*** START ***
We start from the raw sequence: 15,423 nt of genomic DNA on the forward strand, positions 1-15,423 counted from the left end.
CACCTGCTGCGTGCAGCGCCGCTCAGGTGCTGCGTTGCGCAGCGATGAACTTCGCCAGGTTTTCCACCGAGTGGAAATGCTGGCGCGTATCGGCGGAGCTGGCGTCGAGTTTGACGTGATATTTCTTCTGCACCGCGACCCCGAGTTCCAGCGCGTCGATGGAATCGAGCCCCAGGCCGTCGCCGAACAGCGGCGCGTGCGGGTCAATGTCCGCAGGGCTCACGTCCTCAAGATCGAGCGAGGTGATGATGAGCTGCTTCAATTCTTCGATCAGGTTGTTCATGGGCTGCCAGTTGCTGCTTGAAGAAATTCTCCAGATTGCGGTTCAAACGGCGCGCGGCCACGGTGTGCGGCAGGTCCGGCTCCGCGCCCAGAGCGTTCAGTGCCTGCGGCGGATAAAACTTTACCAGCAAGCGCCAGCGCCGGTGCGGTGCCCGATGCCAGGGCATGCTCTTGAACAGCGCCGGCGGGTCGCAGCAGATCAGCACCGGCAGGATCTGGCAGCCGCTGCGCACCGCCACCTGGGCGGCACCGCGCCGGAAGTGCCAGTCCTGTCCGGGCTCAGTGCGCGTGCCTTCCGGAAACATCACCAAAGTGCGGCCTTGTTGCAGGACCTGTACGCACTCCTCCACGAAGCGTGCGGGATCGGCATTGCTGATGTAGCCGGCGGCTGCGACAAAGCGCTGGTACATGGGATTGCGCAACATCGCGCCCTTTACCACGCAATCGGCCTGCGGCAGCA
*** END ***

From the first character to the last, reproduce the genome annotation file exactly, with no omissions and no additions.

We start from the raw sequence: 15,423 nt of genomic DNA on the forward strand, positions 1-15,423 counted from the left end.
CACCTGCTGCGTGCAGCGCCGCTCAGGTGCTGCGTTGCGCAGCGATGAACTTCGCCAGGTTTTCCACCGAGTGGAAATGCTGGCGCGTATCGGCGGAGCTGGCGTCGAGTTTGACGTGATATTTCTTCTGCACCGCGACCCCGAGTTCCAGCGCGTCGATGGAATCGAGCCCCAGGCCGTCGCCGAACAGCGGCGCGTGCGGGTCAATGTCCGCAGGGCTCACGTCCTCAAGATCGAGCGAGGTGATGATGAGCTGCTTCAATTCTTCGATCAGGTTGTTCATGGGCTGCCAGTTGCTGCTTGAAGAAATTCTCCAGATTGCGGTTCAAACGGCGCGCGGCCACGGTGTGCGGCAGGTCCGGCTCCGCGCCCAGAGCGTTCAGTGCCTGCGGCGGATAAAACTTTACCAGCAAGCGCCAGCGCCGGTGCGGTGCCCGATGCCAGGGCATGCTCTTGAACAGCGCCGGCGGGTCGCAGCAGATCAGCACCGGCAGGATCTGGCAGCCGCTGCGCACCGCCACCTGGGCGGCACCGCGCCGGAAGTGCCAGTCCTGTCCGGGCTCAGTGCGCGTGCCTTCCGGAAACATCACCAAAGTGCGGCCTTGTTGCAGGACCTGTACGCACTCCTCCACGAAGCGTGCGGGATCGGCATTGCTGATGTAGCCGGCGGCTGCGACAAAGCGCTGGTACATGGGATTGCGCAACATCGCGCCCTTTACCACGCAATCGGCCTGCGGCAGCA